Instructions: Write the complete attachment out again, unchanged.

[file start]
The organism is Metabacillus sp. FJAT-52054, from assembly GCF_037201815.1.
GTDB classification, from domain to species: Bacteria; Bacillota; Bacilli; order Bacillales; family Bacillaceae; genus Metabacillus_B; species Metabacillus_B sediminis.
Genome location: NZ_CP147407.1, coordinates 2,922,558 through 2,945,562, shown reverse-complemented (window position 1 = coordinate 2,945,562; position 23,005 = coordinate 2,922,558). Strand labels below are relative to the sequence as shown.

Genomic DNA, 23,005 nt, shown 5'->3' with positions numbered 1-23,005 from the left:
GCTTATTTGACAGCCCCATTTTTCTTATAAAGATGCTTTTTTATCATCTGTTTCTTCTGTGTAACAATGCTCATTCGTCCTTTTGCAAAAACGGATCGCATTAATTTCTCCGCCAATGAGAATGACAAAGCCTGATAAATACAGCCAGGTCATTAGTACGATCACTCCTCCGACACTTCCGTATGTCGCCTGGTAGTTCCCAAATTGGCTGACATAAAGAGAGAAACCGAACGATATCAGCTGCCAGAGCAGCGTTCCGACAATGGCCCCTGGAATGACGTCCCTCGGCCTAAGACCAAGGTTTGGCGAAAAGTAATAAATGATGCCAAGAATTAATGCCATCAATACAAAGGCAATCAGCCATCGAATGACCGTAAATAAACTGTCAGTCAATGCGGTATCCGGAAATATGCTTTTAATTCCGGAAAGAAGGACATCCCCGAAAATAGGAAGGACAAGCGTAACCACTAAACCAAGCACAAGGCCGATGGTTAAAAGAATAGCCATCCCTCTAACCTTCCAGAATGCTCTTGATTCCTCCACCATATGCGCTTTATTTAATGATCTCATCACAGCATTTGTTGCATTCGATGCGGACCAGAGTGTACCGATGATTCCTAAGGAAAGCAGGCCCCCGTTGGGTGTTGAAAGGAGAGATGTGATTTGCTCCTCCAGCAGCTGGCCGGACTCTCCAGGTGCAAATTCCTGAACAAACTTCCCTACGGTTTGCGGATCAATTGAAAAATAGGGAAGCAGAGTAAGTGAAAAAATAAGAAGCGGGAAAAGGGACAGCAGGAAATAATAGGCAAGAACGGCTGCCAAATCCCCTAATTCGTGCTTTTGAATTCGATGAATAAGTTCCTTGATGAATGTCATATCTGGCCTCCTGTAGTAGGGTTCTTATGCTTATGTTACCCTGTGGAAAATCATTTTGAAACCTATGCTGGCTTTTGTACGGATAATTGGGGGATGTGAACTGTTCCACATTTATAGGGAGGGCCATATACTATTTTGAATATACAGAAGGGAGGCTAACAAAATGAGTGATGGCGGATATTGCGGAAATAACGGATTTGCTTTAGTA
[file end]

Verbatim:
The organism is Metabacillus sp. FJAT-52054, from assembly GCF_037201815.1.
GTDB classification, from domain to species: Bacteria; Bacillota; Bacilli; order Bacillales; family Bacillaceae; genus Metabacillus_B; species Metabacillus_B sediminis.
Genome location: NZ_CP147407.1, coordinates 2,922,558 through 2,945,562, shown reverse-complemented (window position 1 = coordinate 2,945,562; position 23,005 = coordinate 2,922,558). Strand labels below are relative to the sequence as shown.

Genomic DNA, 23,005 nt, shown 5'->3' with positions numbered 1-23,005 from the left:
GCTTATTTGACAGCCCCATTTTTCTTATAAAGATGCTTTTTTATCATCTGTTTCTTCTGTGTAACAATGCTCATTCGTCCTTTTGCAAAAACGGATCGCATTAATTTCTCCGCCAATGAGAATGACAAAGCCTGATAAATACAGCCAGGTCATTAGTACGATCACTCCTCCGACACTTCCGTATGTCGCCTGGTAGTTCCCAAATTGGCTGACATAAAGAGAGAAACCGAACGATATCAGCTGCCAGAGCAGCGTTCCGACAATGGCCCCTGGAATGACGTCCCTCGGCCTAAGACCAAGGTTTGGCGAAAAGTAATAAATGATGCCAAGAATTAATGCCATCAATACAAAGGCAATCAGCCATCGAATGACCGTAAATAAACTGTCAGTCAATGCGGTATCCGGAAATATGCTTTTAATTCCGGAAAGAAGGACATCCCCGAAAATAGGAAGGACAAGCGTAACCACTAAACCAAGCACAAGGCCGATGGTTAAAAGAATAGCCATCCCTCTAACCTTCCAGAATGCTCTTGATTCCTCCACCATATGCGCTTTATTTAATGATCTCATCACAGCATTTGTTGCATTCGATGCGGACCAGAGTGTACCGATGATTCCTAAGGAAAGCAGGCCCCCGTTGGGTGTTGAAAGGAGAGATGTGATTTGCTCCTCCAGCAGCTGGCCGGACTCTCCAGGTGCAAATTCCTGAACAAACTTCCCTACGGTTTGCGGATCAATTGAAAAATAGGGAAGCAGAGTAAGTGAAAAAATAAGAAGCGGGAAAAGGGACAGCAGGAAATAATAGGCAAGAACGGCTGCCAAATCCCCTAATTCGTGCTTTTGAATTCGATGAATAAGTTCCTTGATGAATGTCATATCTGGCCTCCTGTAGTAGGGTTCTTATGCTTATGTTACCCTGTGGAAAATCATTTTGAAACCTATGCTGGCTTTTGTACGGATAATTGGGGGATGTGAACTGTTCCACATTTATAGGGAGGGCCATATACTATTTTGAATATACAGAAGGGAGGCTAACAAAATGAGTGATGGCGGATATTGCGGAAATAACGGATTTGCTTTAGTA